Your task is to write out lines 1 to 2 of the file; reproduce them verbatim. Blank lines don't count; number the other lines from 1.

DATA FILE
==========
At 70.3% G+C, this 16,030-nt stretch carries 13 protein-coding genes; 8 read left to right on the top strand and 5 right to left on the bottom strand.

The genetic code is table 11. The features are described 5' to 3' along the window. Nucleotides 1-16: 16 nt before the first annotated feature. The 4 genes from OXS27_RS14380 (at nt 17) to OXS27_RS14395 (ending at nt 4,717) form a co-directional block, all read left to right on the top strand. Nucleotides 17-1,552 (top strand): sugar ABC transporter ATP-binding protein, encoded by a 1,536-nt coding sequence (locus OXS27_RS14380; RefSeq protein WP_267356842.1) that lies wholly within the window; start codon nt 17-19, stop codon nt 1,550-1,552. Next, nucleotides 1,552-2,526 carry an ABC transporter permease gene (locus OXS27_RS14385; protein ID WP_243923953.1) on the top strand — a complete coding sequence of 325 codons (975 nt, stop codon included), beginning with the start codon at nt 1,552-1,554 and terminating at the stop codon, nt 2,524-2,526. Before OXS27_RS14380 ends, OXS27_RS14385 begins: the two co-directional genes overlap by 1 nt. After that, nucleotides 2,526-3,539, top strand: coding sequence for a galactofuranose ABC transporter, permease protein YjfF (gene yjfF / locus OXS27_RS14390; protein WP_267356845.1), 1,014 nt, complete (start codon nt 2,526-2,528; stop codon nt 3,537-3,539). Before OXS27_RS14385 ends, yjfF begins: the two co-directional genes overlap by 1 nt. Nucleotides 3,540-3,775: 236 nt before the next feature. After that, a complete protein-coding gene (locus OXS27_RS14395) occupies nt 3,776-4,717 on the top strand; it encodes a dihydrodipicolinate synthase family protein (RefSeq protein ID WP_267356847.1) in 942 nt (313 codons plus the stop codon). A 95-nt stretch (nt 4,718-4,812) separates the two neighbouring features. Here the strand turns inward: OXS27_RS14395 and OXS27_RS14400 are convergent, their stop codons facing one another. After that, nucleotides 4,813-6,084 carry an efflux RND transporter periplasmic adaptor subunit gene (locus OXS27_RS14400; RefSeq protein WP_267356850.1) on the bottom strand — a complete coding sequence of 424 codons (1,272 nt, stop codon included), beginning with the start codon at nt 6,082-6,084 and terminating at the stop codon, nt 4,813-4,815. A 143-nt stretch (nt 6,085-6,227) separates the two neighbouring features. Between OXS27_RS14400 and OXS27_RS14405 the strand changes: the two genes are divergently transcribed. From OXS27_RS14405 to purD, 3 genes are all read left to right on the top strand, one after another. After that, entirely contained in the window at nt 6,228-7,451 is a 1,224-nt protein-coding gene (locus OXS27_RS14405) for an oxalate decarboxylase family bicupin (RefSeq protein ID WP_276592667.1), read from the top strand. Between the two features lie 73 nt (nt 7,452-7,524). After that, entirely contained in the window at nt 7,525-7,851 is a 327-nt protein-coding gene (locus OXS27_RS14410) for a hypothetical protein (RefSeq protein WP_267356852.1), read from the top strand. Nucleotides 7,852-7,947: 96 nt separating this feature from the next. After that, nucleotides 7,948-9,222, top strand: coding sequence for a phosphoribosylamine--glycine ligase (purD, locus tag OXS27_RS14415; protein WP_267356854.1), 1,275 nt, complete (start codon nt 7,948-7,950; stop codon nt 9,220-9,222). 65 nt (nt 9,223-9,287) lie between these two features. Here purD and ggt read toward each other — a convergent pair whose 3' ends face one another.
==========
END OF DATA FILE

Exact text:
At 70.3% G+C, this 16,030-nt stretch carries 13 protein-coding genes; 8 read left to right on the top strand and 5 right to left on the bottom strand.

The genetic code is table 11. The features are described 5' to 3' along the window. Nucleotides 1-16: 16 nt before the first annotated feature. The 4 genes from OXS27_RS14380 (at nt 17) to OXS27_RS14395 (ending at nt 4,717) form a co-directional block, all read left to right on the top strand. Nucleotides 17-1,552 (top strand): sugar ABC transporter ATP-binding protein, encoded by a 1,536-nt coding sequence (locus OXS27_RS14380; RefSeq protein WP_267356842.1) that lies wholly within the window; start codon nt 17-19, stop codon nt 1,550-1,552. Next, nucleotides 1,552-2,526 carry an ABC transporter permease gene (locus OXS27_RS14385; protein ID WP_243923953.1) on the top strand — a complete coding sequence of 325 codons (975 nt, stop codon included), beginning with the start codon at nt 1,552-1,554 and terminating at the stop codon, nt 2,524-2,526. Before OXS27_RS14380 ends, OXS27_RS14385 begins: the two co-directional genes overlap by 1 nt. After that, nucleotides 2,526-3,539, top strand: coding sequence for a galactofuranose ABC transporter, permease protein YjfF (gene yjfF / locus OXS27_RS14390; protein WP_267356845.1), 1,014 nt, complete (start codon nt 2,526-2,528; stop codon nt 3,537-3,539). Before OXS27_RS14385 ends, yjfF begins: the two co-directional genes overlap by 1 nt. Nucleotides 3,540-3,775: 236 nt before the next feature. After that, a complete protein-coding gene (locus OXS27_RS14395) occupies nt 3,776-4,717 on the top strand; it encodes a dihydrodipicolinate synthase family protein (RefSeq protein ID WP_267356847.1) in 942 nt (313 codons plus the stop codon). A 95-nt stretch (nt 4,718-4,812) separates the two neighbouring features. Here the strand turns inward: OXS27_RS14395 and OXS27_RS14400 are convergent, their stop codons facing one another. After that, nucleotides 4,813-6,084 carry an efflux RND transporter periplasmic adaptor subunit gene (locus OXS27_RS14400; RefSeq protein WP_267356850.1) on the bottom strand — a complete coding sequence of 424 codons (1,272 nt, stop codon included), beginning with the start codon at nt 6,082-6,084 and terminating at the stop codon, nt 4,813-4,815. A 143-nt stretch (nt 6,085-6,227) separates the two neighbouring features. Between OXS27_RS14400 and OXS27_RS14405 the strand changes: the two genes are divergently transcribed. From OXS27_RS14405 to purD, 3 genes are all read left to right on the top strand, one after another. After that, entirely contained in the window at nt 6,228-7,451 is a 1,224-nt protein-coding gene (locus OXS27_RS14405) for an oxalate decarboxylase family bicupin (RefSeq protein ID WP_276592667.1), read from the top strand. Between the two features lie 73 nt (nt 7,452-7,524). After that, entirely contained in the window at nt 7,525-7,851 is a 327-nt protein-coding gene (locus OXS27_RS14410) for a hypothetical protein (RefSeq protein WP_267356852.1), read from the top strand. Nucleotides 7,852-7,947: 96 nt separating this feature from the next. After that, nucleotides 7,948-9,222, top strand: coding sequence for a phosphoribosylamine--glycine ligase (purD, locus tag OXS27_RS14415; protein WP_267356854.1), 1,275 nt, complete (start codon nt 7,948-7,950; stop codon nt 9,220-9,222). 65 nt (nt 9,223-9,287) lie between these two features. Here purD and ggt read toward each other — a convergent pair whose 3' ends face one another.